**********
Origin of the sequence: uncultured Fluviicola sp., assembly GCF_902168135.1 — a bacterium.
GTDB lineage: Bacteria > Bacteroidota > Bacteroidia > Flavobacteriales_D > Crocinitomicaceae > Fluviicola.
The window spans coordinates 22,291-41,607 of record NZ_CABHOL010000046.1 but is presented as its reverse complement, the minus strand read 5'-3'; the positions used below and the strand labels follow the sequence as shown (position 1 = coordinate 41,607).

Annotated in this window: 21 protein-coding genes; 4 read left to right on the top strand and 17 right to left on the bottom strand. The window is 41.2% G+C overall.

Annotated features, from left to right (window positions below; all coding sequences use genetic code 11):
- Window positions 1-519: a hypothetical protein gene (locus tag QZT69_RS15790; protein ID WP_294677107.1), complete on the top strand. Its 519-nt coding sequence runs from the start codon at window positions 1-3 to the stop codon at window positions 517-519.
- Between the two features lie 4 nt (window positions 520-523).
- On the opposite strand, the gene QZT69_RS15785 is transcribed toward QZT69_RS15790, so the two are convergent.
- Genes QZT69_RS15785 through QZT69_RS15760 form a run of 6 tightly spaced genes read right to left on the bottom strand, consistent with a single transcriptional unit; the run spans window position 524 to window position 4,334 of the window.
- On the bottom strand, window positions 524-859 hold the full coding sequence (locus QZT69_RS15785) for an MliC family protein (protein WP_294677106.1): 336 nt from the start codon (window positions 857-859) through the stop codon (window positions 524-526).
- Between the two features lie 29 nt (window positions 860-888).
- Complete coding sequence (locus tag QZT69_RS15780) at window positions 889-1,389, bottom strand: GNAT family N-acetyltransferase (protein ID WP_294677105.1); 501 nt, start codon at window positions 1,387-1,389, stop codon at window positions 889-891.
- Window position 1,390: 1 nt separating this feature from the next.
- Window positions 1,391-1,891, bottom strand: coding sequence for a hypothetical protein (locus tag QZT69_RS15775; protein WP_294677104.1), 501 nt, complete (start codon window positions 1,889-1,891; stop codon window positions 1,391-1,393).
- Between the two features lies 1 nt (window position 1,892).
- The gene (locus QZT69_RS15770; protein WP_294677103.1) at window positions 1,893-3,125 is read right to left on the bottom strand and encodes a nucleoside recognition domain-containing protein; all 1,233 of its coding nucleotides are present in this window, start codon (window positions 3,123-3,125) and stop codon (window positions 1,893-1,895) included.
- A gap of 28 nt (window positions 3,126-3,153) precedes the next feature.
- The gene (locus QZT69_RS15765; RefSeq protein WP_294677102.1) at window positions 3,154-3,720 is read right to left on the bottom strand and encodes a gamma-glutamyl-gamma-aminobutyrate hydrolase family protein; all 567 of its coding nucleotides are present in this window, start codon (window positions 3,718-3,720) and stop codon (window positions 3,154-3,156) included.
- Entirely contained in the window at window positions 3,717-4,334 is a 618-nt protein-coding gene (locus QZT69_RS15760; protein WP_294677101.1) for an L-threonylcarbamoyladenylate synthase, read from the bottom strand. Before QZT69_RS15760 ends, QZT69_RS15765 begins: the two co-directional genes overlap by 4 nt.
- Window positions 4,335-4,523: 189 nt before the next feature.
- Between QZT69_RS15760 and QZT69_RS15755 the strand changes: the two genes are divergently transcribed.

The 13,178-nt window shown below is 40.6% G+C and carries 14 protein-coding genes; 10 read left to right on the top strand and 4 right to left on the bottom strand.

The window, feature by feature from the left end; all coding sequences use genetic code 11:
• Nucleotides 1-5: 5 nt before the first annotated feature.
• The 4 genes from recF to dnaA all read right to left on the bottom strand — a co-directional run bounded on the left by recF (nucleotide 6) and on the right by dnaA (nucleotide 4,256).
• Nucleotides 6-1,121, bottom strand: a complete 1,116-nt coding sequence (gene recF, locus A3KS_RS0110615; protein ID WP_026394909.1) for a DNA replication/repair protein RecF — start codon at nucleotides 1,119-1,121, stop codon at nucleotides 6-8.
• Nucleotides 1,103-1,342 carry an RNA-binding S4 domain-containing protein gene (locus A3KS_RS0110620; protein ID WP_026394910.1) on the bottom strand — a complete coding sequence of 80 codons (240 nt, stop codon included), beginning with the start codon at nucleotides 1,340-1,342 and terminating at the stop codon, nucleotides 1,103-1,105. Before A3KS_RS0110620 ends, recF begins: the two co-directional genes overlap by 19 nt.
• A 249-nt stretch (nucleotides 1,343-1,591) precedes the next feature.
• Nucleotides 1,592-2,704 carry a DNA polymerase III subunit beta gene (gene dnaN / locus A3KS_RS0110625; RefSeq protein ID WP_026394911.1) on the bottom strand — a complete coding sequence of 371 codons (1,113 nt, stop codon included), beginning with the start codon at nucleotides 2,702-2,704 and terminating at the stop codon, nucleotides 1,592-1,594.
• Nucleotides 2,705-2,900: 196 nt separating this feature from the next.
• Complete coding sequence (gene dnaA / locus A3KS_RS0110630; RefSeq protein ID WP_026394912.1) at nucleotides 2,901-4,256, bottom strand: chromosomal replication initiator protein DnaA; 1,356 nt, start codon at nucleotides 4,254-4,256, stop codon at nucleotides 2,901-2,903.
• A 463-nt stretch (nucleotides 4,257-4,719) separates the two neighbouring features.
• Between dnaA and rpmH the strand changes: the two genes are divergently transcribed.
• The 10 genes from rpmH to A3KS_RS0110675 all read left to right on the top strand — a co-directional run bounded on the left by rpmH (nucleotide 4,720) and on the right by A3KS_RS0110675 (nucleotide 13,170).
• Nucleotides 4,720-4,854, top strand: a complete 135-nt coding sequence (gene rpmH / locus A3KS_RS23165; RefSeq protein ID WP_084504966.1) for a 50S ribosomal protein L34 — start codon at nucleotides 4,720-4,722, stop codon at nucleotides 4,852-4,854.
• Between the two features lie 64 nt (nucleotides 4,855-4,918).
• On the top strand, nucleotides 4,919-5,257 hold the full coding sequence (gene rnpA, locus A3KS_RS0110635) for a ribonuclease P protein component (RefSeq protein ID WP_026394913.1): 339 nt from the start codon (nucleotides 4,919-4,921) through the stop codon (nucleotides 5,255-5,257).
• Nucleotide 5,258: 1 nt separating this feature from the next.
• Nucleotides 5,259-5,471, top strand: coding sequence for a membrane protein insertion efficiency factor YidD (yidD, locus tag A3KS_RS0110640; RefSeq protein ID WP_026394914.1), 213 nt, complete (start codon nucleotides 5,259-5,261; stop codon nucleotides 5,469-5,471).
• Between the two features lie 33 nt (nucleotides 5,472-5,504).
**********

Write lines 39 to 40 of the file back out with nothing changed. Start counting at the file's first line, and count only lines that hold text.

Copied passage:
• Nucleotides 5,259-5,471, top strand: coding sequence for a membrane protein insertion efficiency factor YidD (yidD, locus tag A3KS_RS0110640; RefSeq protein ID WP_026394914.1), 213 nt, complete (start codon nucleotides 5,259-5,261; stop codon nucleotides 5,469-5,471).
• Between the two features lie 33 nt (nucleotides 5,472-5,504).